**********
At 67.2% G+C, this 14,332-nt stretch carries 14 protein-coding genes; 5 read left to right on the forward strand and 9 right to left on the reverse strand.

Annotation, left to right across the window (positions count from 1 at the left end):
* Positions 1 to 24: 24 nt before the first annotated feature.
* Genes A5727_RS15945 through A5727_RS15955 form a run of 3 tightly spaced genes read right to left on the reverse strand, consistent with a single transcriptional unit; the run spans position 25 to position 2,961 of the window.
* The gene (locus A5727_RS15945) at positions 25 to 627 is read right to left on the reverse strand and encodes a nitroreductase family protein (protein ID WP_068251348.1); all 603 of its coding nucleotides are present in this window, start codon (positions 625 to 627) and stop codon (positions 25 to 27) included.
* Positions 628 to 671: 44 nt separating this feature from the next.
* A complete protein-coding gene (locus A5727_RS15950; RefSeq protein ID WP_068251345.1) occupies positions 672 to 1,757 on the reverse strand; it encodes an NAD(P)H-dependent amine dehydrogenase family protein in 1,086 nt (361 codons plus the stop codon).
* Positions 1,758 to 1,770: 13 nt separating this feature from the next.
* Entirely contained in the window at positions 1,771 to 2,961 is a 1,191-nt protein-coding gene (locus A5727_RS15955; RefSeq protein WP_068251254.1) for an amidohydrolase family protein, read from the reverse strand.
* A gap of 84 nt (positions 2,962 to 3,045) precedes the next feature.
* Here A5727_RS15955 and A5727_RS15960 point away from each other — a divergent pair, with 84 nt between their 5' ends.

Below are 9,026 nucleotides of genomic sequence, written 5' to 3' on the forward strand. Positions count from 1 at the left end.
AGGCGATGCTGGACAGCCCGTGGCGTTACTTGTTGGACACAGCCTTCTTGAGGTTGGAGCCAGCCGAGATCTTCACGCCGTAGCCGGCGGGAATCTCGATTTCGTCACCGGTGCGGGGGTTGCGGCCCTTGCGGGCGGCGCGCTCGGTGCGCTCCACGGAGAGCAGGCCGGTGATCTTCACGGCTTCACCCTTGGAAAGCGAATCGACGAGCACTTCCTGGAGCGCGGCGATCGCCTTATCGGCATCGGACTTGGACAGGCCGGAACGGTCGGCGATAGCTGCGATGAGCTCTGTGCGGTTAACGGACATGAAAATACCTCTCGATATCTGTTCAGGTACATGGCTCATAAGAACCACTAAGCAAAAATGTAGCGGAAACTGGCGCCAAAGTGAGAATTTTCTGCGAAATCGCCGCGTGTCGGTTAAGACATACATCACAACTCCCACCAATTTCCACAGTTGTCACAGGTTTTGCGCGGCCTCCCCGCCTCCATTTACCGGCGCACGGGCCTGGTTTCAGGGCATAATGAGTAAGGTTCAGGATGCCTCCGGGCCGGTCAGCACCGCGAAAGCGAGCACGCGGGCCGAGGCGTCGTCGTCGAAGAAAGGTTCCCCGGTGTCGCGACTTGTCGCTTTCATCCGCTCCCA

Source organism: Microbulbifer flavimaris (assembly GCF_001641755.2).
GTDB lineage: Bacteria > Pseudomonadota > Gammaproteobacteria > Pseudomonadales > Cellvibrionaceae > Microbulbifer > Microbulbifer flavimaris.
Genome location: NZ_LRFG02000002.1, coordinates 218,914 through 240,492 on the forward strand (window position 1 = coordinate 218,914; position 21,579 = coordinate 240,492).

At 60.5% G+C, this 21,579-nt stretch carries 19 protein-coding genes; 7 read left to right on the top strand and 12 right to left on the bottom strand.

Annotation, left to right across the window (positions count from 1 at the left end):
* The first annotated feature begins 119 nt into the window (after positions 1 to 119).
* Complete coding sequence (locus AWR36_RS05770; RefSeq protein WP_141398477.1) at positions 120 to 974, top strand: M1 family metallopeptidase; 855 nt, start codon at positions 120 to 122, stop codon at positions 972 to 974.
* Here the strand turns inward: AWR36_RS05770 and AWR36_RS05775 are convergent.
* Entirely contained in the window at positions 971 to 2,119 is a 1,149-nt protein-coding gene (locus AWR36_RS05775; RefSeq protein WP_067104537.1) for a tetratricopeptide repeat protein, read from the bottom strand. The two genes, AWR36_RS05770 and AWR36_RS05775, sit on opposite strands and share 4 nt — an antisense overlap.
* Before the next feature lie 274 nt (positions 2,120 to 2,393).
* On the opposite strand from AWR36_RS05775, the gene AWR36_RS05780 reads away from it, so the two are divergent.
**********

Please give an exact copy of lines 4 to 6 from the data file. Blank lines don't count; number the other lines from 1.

* Genes A5727_RS15945 through A5727_RS15955 form a run of 3 tightly spaced genes read right to left on the reverse strand, consistent with a single transcriptional unit; the run spans position 25 to position 2,961 of the window.
* The gene (locus A5727_RS15945) at positions 25 to 627 is read right to left on the reverse strand and encodes a nitroreductase family protein (protein ID WP_068251348.1); all 603 of its coding nucleotides are present in this window, start codon (positions 625 to 627) and stop codon (positions 25 to 27) included.
* Positions 628 to 671: 44 nt separating this feature from the next.